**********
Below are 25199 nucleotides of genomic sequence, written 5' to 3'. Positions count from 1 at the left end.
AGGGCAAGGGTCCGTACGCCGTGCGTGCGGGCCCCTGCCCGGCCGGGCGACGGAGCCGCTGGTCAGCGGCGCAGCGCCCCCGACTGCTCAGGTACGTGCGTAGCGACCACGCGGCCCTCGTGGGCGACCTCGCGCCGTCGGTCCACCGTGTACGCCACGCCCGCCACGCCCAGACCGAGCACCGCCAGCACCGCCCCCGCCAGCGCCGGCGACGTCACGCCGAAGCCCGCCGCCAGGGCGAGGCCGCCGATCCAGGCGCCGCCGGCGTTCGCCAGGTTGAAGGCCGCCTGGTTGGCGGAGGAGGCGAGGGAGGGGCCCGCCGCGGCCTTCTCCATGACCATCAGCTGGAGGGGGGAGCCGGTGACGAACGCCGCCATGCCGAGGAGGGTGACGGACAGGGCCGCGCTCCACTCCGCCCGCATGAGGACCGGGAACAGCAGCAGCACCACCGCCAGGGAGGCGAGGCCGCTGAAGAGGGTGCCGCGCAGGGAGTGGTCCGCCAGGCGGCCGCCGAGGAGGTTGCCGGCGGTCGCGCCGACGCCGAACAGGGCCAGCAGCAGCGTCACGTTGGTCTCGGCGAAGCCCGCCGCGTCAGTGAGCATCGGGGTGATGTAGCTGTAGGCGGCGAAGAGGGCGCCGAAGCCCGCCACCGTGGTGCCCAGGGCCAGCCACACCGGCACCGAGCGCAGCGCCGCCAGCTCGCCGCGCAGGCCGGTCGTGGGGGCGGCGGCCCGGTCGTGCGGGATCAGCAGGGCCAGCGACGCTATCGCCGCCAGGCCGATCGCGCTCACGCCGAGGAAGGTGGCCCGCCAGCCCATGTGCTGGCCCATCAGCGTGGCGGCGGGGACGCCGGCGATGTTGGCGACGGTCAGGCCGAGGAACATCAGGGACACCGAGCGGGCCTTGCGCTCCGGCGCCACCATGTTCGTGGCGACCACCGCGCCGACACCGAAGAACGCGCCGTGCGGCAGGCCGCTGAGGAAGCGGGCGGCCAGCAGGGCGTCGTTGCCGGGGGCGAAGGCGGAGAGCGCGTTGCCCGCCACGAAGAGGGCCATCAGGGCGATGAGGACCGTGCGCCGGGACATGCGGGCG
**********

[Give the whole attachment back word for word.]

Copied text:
Below are 25199 nucleotides of genomic sequence, written 5' to 3'. Positions count from 1 at the left end.
AGGGCAAGGGTCCGTACGCCGTGCGTGCGGGCCCCTGCCCGGCCGGGCGACGGAGCCGCTGGTCAGCGGCGCAGCGCCCCCGACTGCTCAGGTACGTGCGTAGCGACCACGCGGCCCTCGTGGGCGACCTCGCGCCGTCGGTCCACCGTGTACGCCACGCCCGCCACGCCCAGACCGAGCACCGCCAGCACCGCCCCCGCCAGCGCCGGCGACGTCACGCCGAAGCCCGCCGCCAGGGCGAGGCCGCCGATCCAGGCGCCGCCGGCGTTCGCCAGGTTGAAGGCCGCCTGGTTGGCGGAGGAGGCGAGGGAGGGGCCCGCCGCGGCCTTCTCCATGACCATCAGCTGGAGGGGGGAGCCGGTGACGAACGCCGCCATGCCGAGGAGGGTGACGGACAGGGCCGCGCTCCACTCCGCCCGCATGAGGACCGGGAACAGCAGCAGCACCACCGCCAGGGAGGCGAGGCCGCTGAAGAGGGTGCCGCGCAGGGAGTGGTCCGCCAGGCGGCCGCCGAGGAGGTTGCCGGCGGTCGCGCCGACGCCGAACAGGGCCAGCAGCAGCGTCACGTTGGTCTCGGCGAAGCCCGCCGCGTCAGTGAGCATCGGGGTGATGTAGCTGTAGGCGGCGAAGAGGGCGCCGAAGCCCGCCACCGTGGTGCCCAGGGCCAGCCACACCGGCACCGAGCGCAGCGCCGCCAGCTCGCCGCGCAGGCCGGTCGTGGGGGCGGCGGCCCGGTCGTGCGGGATCAGCAGGGCCAGCGACGCTATCGCCGCCAGGCCGATCGCGCTCACGCCGAGGAAGGTGGCCCGCCAGCCCATGTGCTGGCCCATCAGCGTGGCGGCGGGGACGCCGGCGATGTTGGCGACGGTCAGGCCGAGGAACATCAGGGACACCGAGCGGGCCTTGCGCTCCGGCGCCACCATGTTCGTGGCGACCACCGCGCCGACACCGAAGAACGCGCCGTGCGGCAGGCCGCTGAGGAAGCGGGCGGCCAGCAGGGCGTCGTTGCCGGGGGCGAAGGCGGAGAGCGCGTTGCCCGCCACGAAGAGGGCCATCAGGGCGATGAGGACCGTGCGCCGGGACATGCGGGCG